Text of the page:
Figure 6 shows a scatter plot for the observed and forecasted drought index using 3-input combinations. The three models', GA-ANFIS, PSO-ANFIS and GRNN, performance are shown for the six rainfall stations. Like the outcomes for 2-input combinations, the forecasts for 3-input combinations also exhibited the same trend. In terms of *R*^{2}, NRMSE and NNSE, the GA-ANFIS model produced the best forecasts for the Shergarh station for 3-input combinations, as shown in Table 4. For Jodhpur, Osian, Phalodi and Shergarh stations, the EDI forecasts using 3-input combination performed better using GA-ANFIS and PSO-ANFIS, with *R*^{2} > 0.70 signifying a high degree of correlation. For GA-ANFIS and PSO-ANFIS, the NRMSE results range from 0.5 to 0.6, while for the GRNN it varies from 0.54 to 0.73, showing a poor level of precision for the models of the 3-input combinations. Table 4 displays the outcomes for the six rainfall stations as well as the model configurations.

Figure 7 shows a scatter plot for the observed and forecasted drought index using 5-inputs combination. In comparison to the 2- and 3-input combinations, it is seen that the prediction accuracy has improved for the 5-input combination. For the forecasts of EDI at Shergarh station, GA-ANFIS model had the best results of 0.78, 0.4693 and 0.8186 in terms of *R*^{2}, NRMSE and NNSE, respectively. At some station, the results of GA-ANFIS model are very similar to the results of PSO-ANFIS model. For example, GA-ANFIS and PSO-ANFIS had results of 0.73 for *R*^{2} for forecasts using the 5-input combination at the Osian station, whereas NRMSE had a variation with 0.5158 and 0.5186, respectively.

The findings of this study suggest that GA-ANFIS, PSO-ANFIS and GRNN can be used as a means of forecasting the EDI with different input combinations (Azimi *et al.* 2022) in the arid region. Comparing the results overall, it reveals that the GA-ANFIS and PSO-ANFIS models perform better than the GRNN model in the most of the rainfall stations in the study area. The findings from all the models show that, in all the stations, the correlation between observed and forecasted values as in terms of *R*^{2} grows considerably as the number of forecast inputs increases. With reference to, Osian road rainfall station, GA-ANFIS and PSO-ANFIS model depicts better results for 2-input model combinations, revealing a high degree of correlation for models. The Shergarh rainfall station using the GA-ANFIS model yields better results among all the six rainfall stations for 3- and 5-input model combinations, indicating a high degree of correlation. In terms of *R*^{2}, NRMSE, NNSE and MAE, the prediction results have also revealed that employing the hybrid models, i.e., GA-ANFIS and PSO-ANFIS, is more effective at forecasting the EDI in all rainfall stations.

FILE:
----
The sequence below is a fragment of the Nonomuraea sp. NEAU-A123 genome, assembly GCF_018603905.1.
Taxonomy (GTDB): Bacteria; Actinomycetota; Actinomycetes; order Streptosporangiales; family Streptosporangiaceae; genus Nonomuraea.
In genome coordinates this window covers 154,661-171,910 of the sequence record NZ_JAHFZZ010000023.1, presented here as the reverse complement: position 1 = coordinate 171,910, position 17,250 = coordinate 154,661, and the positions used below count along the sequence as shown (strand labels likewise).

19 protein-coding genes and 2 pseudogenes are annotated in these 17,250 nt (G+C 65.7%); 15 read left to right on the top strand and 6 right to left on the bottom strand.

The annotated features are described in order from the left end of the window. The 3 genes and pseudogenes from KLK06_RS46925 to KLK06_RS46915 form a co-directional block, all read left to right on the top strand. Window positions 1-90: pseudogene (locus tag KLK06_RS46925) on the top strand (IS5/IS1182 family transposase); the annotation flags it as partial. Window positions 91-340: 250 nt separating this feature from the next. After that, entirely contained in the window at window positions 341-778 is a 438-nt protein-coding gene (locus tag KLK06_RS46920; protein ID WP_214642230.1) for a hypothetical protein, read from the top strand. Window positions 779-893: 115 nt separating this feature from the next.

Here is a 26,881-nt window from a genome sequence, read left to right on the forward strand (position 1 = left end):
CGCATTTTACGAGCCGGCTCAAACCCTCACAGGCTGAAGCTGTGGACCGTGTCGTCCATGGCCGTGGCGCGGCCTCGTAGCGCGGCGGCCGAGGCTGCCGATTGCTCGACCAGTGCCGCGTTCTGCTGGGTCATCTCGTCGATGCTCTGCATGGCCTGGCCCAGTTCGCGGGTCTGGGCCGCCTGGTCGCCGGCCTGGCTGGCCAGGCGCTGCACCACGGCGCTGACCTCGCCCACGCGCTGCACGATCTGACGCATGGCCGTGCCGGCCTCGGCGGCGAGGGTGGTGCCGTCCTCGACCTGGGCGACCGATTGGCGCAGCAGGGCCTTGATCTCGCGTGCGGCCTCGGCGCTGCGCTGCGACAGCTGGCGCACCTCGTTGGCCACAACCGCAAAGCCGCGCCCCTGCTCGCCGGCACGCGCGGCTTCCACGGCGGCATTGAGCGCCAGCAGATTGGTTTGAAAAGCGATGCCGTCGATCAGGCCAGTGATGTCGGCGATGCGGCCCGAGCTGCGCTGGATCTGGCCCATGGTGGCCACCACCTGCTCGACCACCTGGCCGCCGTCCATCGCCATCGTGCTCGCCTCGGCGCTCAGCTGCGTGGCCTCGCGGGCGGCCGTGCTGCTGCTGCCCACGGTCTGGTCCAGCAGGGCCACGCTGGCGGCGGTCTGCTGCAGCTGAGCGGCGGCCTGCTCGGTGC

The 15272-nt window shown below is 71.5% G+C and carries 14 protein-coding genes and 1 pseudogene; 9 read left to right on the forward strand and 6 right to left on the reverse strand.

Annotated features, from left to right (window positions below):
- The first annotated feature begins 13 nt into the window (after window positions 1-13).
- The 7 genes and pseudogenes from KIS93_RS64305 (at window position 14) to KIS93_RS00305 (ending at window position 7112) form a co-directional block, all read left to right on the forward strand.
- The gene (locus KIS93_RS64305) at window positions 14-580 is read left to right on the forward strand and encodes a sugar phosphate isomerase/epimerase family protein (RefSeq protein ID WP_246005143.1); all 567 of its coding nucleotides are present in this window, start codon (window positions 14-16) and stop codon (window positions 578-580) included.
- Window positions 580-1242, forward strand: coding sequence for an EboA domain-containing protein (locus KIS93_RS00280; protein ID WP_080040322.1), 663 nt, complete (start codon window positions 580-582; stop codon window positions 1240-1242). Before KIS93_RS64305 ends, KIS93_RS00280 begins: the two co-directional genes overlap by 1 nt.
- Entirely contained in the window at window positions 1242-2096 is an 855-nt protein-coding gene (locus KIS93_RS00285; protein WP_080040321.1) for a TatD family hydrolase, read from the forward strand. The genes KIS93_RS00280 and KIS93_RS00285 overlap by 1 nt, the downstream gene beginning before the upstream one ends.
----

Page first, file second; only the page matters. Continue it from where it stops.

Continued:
Overall, in this study, the hybrid models GA-ANFIS and PSO-ANFIS outperformed the standalone model like GRNN in forecasting drought. Hybrid models are developed by combining different machine learning models and prove to be better methods than standalone (Adnan *et al.* 2021). The GA and PSO are high-level problem solving algorithms (Sörensen & Glover 2013) where it is combined with ANFIS to generate high-quality solutions. Hence, several studies recommended using hybrid models that increase the forecast accuracy and hybrid models are becoming more popular in drought forecasting and other studies related to hydrology (Hajirahimi & Khashei 2022).